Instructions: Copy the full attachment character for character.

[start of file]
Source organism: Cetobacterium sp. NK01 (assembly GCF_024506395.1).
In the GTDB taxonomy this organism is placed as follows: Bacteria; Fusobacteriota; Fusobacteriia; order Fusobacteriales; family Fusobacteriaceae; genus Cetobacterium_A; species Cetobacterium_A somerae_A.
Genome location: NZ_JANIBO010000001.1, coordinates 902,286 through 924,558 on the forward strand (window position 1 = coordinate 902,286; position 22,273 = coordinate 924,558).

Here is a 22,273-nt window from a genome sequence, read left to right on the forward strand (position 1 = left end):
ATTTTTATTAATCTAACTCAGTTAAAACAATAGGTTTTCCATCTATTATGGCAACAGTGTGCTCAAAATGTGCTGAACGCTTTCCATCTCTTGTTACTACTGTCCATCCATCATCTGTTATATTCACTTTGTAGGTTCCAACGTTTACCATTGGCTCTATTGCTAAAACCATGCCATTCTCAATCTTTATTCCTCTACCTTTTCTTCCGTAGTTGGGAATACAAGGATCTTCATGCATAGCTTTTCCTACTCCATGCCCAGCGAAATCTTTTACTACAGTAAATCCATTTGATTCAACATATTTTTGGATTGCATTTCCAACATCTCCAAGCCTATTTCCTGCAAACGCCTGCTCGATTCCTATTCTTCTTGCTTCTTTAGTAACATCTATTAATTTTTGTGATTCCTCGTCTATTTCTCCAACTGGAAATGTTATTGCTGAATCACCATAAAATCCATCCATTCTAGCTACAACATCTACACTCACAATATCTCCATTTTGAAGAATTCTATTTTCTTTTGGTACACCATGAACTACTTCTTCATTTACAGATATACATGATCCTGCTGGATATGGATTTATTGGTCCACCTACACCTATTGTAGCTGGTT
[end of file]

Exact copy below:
Source organism: Cetobacterium sp. NK01 (assembly GCF_024506395.1).
In the GTDB taxonomy this organism is placed as follows: Bacteria; Fusobacteriota; Fusobacteriia; order Fusobacteriales; family Fusobacteriaceae; genus Cetobacterium_A; species Cetobacterium_A somerae_A.
Genome location: NZ_JANIBO010000001.1, coordinates 902,286 through 924,558 on the forward strand (window position 1 = coordinate 902,286; position 22,273 = coordinate 924,558).

Here is a 22,273-nt window from a genome sequence, read left to right on the forward strand (position 1 = left end):
ATTTTTATTAATCTAACTCAGTTAAAACAATAGGTTTTCCATCTATTATGGCAACAGTGTGCTCAAAATGTGCTGAACGCTTTCCATCTCTTGTTACTACTGTCCATCCATCATCTGTTATATTCACTTTGTAGGTTCCAACGTTTACCATTGGCTCTATTGCTAAAACCATGCCATTCTCAATCTTTATTCCTCTACCTTTTCTTCCGTAGTTGGGAATACAAGGATCTTCATGCATAGCTTTTCCTACTCCATGCCCAGCGAAATCTTTTACTACAGTAAATCCATTTGATTCAACATATTTTTGGATTGCATTTCCAACATCTCCAAGCCTATTTCCTGCAAACGCCTGCTCGATTCCTATTCTTCTTGCTTCTTTAGTAACATCTATTAATTTTTGTGATTCCTCGTCTATTTCTCCAACTGGAAATGTTATTGCTGAATCACCATAAAATCCATCCATTCTAGCTACAACATCTACACTCACAATATCTCCATTTTGAAGAATTCTATTTTCTTTTGGTACACCATGAACTACTTCTTCATTTACAGATATACATGATCCTGCTGGATATGGATTTATTGGTCCACCTACACCTATTGTAGCTGGTT